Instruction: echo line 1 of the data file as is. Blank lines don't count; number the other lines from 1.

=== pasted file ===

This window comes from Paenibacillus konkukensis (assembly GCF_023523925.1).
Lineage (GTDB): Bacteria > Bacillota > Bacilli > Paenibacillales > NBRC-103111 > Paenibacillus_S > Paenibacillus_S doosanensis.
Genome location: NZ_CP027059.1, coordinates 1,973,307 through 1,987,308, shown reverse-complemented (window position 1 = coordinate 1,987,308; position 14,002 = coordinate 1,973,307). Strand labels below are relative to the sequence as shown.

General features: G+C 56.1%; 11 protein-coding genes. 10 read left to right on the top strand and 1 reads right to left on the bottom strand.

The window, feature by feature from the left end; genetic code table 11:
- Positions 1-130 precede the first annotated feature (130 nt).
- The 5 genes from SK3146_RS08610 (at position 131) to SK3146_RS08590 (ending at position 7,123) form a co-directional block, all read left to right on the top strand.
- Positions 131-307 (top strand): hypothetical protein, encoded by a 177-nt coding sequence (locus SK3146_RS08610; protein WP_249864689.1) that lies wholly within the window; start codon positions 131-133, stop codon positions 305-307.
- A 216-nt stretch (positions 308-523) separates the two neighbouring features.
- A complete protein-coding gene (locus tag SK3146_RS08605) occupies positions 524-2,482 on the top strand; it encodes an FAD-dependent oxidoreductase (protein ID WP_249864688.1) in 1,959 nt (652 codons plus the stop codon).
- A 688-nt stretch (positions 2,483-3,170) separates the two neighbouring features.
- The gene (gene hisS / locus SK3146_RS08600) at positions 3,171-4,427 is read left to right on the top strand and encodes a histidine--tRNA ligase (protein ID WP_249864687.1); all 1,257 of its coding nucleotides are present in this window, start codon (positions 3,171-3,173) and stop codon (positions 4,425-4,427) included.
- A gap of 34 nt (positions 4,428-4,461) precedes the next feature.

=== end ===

This window comes from Paenibacillus konkukensis (assembly GCF_023523925.1).